By Australian Council on Children and the Media
Pinterest
Print Email
 
Boy watching movie
 
This movie at a glance Move mouse over icons to see their meaning
Rating
  • Parental guidance recommended
Recommendations
  • Parental guidance for children under 13
  • Suitable for children over 13
Warnings
  • Contains frightening scenes
Genre Family drama
Length 84 minutes
Release Date 1/3/2007

Story

How to Eat Fried Worms is based on the Thomas Rockwell book of the same name, published in 1973.  It is the story of 11-year-old Billy (Luke Benward), who moves to a new town with his family. Billy finds the transition difficult. On his first day at school, he has a run-in with the school bully, Joe Guire (Adam Hicks). Joe and his gang set their sights on Billy and begin tormenting him by putting worms in his lunch and calling him ‘worm boy’.

To stand up to the school bully, Billy makes a bet that he can eat 10 fried worms in one day, even though he is renowned for his weak stomach. Many entertaining messy adventures and ‘gross’ incidents of worm-eating follow as Billy struggles to complete the task.

Erika (Hallie Kate Eisenberg) is the only person who offers Billy support on his first day at the school. Billy sometimes takes her support for granted, particularly when it puts him in the firing line of further taunts from Joe and his gang. Billy has to make a tough decision. He must decide whether to stand up for himself and his true friends or to give up and let the bully win.

Here we outline any topics, issues and ideas in this movie that might upset children and adolescents, so that you can gauge whether it is appropriate for your child. For example, children and adolescents may react adversely to themes of crime, suicide, drug and alcohol dependence, death, serious illness, family breakdown, separation from a parent, animal cruelty or distress, children as victims, natural disasters and racism.

Bullying; killing and eating living creatures

Here we identify any violence in this movie, and explain how and why it might impact on your child or adolescent. In general, movie violence can make children less sensitive to the use of violence in real life. Alternatively, they may become fearful about the prevalence and likelihood of violence in their own world. In some contexts, it can also teach them to see violence as an acceptable means of conflict resolution.
  • Many scenes of bullying occur throughout the movie. For example, the school bully Joe Guire verbally taunts Billy and other school children who defy his wishes. Two scenes in the movie also show Joe Guire bullied by his older brother.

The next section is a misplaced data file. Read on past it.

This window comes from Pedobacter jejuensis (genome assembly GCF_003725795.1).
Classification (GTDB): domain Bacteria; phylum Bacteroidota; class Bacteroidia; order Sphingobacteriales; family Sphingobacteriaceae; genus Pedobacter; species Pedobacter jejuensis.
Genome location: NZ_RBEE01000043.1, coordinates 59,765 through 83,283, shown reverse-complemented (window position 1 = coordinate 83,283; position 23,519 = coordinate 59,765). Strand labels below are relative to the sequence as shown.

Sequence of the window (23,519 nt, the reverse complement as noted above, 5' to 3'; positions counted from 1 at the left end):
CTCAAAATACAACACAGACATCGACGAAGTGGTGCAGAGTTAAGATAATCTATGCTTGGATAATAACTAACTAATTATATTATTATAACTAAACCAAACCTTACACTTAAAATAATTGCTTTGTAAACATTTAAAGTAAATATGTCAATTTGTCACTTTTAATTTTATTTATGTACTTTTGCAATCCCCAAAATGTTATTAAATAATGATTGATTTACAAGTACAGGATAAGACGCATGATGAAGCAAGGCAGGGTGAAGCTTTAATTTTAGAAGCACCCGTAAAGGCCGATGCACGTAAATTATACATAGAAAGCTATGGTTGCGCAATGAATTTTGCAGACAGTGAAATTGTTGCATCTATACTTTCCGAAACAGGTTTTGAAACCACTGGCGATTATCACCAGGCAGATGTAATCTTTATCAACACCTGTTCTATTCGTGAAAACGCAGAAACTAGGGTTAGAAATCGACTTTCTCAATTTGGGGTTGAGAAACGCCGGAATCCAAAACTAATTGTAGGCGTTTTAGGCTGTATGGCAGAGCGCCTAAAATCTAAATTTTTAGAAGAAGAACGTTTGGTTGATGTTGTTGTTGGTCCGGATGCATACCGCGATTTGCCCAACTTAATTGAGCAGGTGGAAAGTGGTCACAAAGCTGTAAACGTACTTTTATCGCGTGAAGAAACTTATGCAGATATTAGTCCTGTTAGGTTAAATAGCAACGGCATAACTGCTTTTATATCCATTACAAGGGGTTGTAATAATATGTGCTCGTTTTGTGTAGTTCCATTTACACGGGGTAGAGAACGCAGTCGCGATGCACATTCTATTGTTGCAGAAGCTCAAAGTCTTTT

• There are many scenes depicting the killing, cooking and eating of worms. To fullfill a dare to eat 10 worms in one day, Billy fries, microwaves, mashes and also eats live worms.
  • Joe, the school bully, wears a ring that is said to be a ‘death ring’. Schoolyard legend states that if you are punched by the ring, you will be injected with poison that will kill you when you reach grade 8, so that the culprit can never be traced.

Content that may disturb children

Under 13

Some children in this age group could be disturbed by the appearance of live worms and the subsequent eating and killing of the worms. Parents might also be concerned that children may imitate some of the unacceptable behaviour.

Over 13

Children in this age group are unlikely to be disturbed by anything in the film.

Sexual references

There are some sexual references in this movie, including a scene where Woody (Billy’s younger brother) makes a reference to his penis. He says, ‘Dilly dink is my penis’.

Alcohol, drugs and other substances

None

Nudity and sexual activity

None

Product placement

The following products are displayed or used in this movie: Mayflower Moving Company, Dell Computers, Konami Video Games, Heinz, Diet Coke and Florida Juice.

Coarse language 

Although this movie contains no coarse language, it does include some mild name-calling.

Ideas to discuss with your children

How to Eat Fried Worms is a movie made for children and includes ‘gross’ scenes and peculiar situations that are most likely to be enjoyed by younger viewers. Children will relate to many of the characters and the dilemmas they face. This is because the movie reflects typical issues that many young people encounter during their own school lives. The main messages from this movie are that you should stick by your friends and stand up to bullies.

  • Add to favourites
  • Create pdf
  • Print
  • Email
 
  • Last Reviewed 2007-07-05